Monday, May 25, 2015

As the school year turns toward the last few weeks, I notice it challenging to stay invested in books. Time is often short for reading, and I frequently abandon books. Not true with Cartwheeling in Thunderstorms. Katherine Rundell’s sophomore young adult novel, a twisting story centering on Will.

I loved how the author frames the protagonist, a child raised in the bush of Africa, half-wild and completely in love with everything about her life: her father, her friends, and the animals and experiences she stumbles intentionally into. Her mother had recently passed, and she and her father are discovering how to live life with just the two of them. Until her father falls in love with another woman (use that label lightly) and alters Will’s life forever. Will is sent away to a boarding school for girls in England, and every inch of her body and soul struggles there. Her wildness comes out more, and she is bullied and teased relentlessly. But who she is and how she negotiates this trial-filled time actually turns others toward her in surprising ways.

I found great yet quiet hope in this read. Rundell has a subtle and strong way of launching the reader into the life of her protagonist, and at times, I certainly was clear that I had had similar experiences like Will. But then the plot would change and I knew that indeed that her life was nothing like mine in any way. Some of this meandering between connection and unknown helped me concretely connect with the story, and I for sure would love to know more about Will later in her life. I will continue to seek out Rundell’s work. This one held onto me during a distracted time.

Monday, May 11, 2015

El Deafo by Cece Bell

I feel super curious about graphic memoirs these days. When a friend told me her granddaughter loved El Deafo, I knew I wanted to read it. And I was not disappointed. I thought I would be able to whip through the book; boy was I wrong. In fact, I read the graphic memoir slower than if I had read another book. Very surprising. And totally engaging. Guess that is why she won a Newberry for this read.

El Deafo is the story of CeCe Bell's childhood. Ms. Bell contracts menningitis when she is 4 and ends up losing her hearing. The story takes  us from the moments of illness to figuring out how to communicate with friends and how to help them communicate with (and not be afraid of) her. CeCe takes us through what it is (was) like to go to school, to use a device called a Phonic Ear, and how she makes friends- the same way we all do: trial and error and talking a ton. The memoir offers us a lovely view into her thoughts as she negotiates many difficult and hysterical moments (not usually at the same time). What is particularly striking however is the added challenge that comes with deafness, for both the friend and the individual. Her creation of a superhero is remarkable, and it helps her reader really see how simply human (and direly superhuman) she is.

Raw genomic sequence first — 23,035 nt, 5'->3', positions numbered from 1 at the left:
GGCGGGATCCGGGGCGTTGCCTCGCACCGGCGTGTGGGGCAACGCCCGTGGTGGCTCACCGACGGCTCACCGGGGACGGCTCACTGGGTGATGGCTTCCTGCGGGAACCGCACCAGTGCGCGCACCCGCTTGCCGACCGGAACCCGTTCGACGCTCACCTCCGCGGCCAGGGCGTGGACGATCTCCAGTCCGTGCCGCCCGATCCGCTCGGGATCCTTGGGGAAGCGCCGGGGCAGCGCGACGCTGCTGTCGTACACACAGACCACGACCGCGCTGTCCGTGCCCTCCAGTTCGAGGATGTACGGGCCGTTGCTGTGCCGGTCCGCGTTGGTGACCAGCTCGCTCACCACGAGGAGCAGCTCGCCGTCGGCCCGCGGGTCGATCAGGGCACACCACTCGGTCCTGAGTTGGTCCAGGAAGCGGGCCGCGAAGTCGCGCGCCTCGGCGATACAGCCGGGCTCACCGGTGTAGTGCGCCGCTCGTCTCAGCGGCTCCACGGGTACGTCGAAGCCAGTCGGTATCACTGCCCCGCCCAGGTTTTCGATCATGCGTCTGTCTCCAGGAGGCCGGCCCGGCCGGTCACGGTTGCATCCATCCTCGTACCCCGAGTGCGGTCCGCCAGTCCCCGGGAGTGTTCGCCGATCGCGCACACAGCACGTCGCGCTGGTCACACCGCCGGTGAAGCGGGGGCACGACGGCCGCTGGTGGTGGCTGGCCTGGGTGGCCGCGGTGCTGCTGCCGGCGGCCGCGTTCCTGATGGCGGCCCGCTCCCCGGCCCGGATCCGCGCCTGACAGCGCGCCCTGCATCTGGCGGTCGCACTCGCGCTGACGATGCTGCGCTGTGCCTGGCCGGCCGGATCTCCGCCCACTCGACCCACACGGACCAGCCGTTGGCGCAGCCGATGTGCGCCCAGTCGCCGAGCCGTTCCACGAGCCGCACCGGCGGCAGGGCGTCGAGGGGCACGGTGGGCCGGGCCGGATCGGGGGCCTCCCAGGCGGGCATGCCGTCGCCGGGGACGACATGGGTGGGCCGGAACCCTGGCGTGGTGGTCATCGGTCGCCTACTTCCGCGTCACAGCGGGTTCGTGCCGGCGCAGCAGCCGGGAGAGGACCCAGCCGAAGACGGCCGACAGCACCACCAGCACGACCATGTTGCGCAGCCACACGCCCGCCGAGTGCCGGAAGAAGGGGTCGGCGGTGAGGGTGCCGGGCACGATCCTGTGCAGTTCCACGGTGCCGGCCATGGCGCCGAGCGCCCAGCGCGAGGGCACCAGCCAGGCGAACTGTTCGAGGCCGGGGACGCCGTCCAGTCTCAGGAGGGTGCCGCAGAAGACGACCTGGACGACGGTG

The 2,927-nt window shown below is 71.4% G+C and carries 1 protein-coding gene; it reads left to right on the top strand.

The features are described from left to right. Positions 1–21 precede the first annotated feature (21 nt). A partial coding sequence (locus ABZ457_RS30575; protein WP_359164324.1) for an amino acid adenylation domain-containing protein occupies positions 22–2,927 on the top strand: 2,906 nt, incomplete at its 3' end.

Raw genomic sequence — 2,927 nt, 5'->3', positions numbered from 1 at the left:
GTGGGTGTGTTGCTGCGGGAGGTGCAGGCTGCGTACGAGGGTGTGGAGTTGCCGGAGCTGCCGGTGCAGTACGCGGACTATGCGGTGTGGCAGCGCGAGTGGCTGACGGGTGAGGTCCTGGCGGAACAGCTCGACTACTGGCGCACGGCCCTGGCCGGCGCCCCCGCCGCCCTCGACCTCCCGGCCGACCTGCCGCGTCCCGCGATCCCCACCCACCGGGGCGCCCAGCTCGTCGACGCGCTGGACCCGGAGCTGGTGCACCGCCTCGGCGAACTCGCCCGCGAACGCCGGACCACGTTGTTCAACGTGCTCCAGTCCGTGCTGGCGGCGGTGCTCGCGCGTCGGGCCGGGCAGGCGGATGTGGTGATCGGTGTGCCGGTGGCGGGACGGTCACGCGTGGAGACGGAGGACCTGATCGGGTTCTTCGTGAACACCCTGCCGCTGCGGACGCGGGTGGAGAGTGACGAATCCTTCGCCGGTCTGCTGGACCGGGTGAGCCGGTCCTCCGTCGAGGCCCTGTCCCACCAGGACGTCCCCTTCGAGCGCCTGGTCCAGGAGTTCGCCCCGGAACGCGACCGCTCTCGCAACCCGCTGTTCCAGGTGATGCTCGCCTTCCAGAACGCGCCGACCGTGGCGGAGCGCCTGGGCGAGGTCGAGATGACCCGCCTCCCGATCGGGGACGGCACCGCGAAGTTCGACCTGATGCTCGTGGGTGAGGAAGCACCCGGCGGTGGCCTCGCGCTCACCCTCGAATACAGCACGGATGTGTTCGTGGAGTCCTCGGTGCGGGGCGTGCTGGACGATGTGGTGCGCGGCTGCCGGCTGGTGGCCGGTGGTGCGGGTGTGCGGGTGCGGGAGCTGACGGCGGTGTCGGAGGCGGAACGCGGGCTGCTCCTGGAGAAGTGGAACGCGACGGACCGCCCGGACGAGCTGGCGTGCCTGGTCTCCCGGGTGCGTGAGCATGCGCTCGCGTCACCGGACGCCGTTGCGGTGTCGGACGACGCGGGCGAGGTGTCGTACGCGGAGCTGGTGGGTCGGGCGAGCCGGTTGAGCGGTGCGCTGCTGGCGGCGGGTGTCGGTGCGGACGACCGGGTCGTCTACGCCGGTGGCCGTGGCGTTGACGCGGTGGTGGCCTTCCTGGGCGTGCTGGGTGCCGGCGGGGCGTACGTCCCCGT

El Deafo: A sweet read. Any other great graphic memoirs you know about? I am game to explore....

Sunday, May 3, 2015

Three Bird Summer by Sara St. Antoine

I think summer's call must be loud right now for me. I keep stumbling into these amazing sounding books, I get them home, I begin to read, and I lose interest. I abandon one book after another, looking for some unknown storyline....or is it unknown? Maybe it includes a cabin on a lake, the home older and full of one's family history. Maybe it includes teenagers who yearn for time to make sense of all that is coming at them--in school, family, and life. Maybe it includes canoeing, time on the water, and treasure maps. Maybe it includes a summer I yearn for: a rustic cabin on the lake, canoes, sleeping, reading, exploring, watching nature, time, more glorious time, friends, time with friends, time alone, and lots and lots of time in the water every day. Maybe my spirit just wants to recalibrate in a way like Adam gets to.

I loved reading Three Bird Summer. I so want to be in this cabin, well any cabin on a lake, for the summer. But the way St. Antoine lays out this cabin, with the story of who lives there and why, makes it all the more enticing. Adam seeks out the annual summer stay at his grandmother's cabin, albeit this year without extended family because his parents divorced. His mother hovers over he and his grandmother, determined to set a course she can control. Adam devises his own way to work around his mother, albeit in a way that makes total sense and maintains his integrity. He meets a stellar, kind, down-to-earth new friend-who-happens-to-be-a-girl, and they end up hanging out alot. Then there is this treasure map Adam finds. And these mysterious notes. And his grandmother's confusion. And there is water, lots of lake water: for playing on and in, for getting away from crazy-family life, and for witnessing animals in a whole new way.

Looking for a summer read before summer arrives? Try out Three Bird Summer. And may all of your summer dreams come true! Maybe this book is just what I have been waiting for.

Thursday, April 23, 2015

The Honest Truth by Dan Gemeinhart

Book covers matter. The cover of The Honest Truth caught me big time, and I read the YA novel from that visual start. My mind images cratered through as I read, reminding me of separation, survival, and the dire questions our lives force us to answer.

Mark and his dog set out on a journey. Taking few things with them and leaving one or two notes behind, Mark figures this will be the last time he sees his home, family, and friend who is a girl. Mark has outlasted death a few times, and now his sickness is winning. Mark figures out how to outsmart most people as he escapes to Mt. Rainier where he has decided to die, but he didn’t count on how others might respond.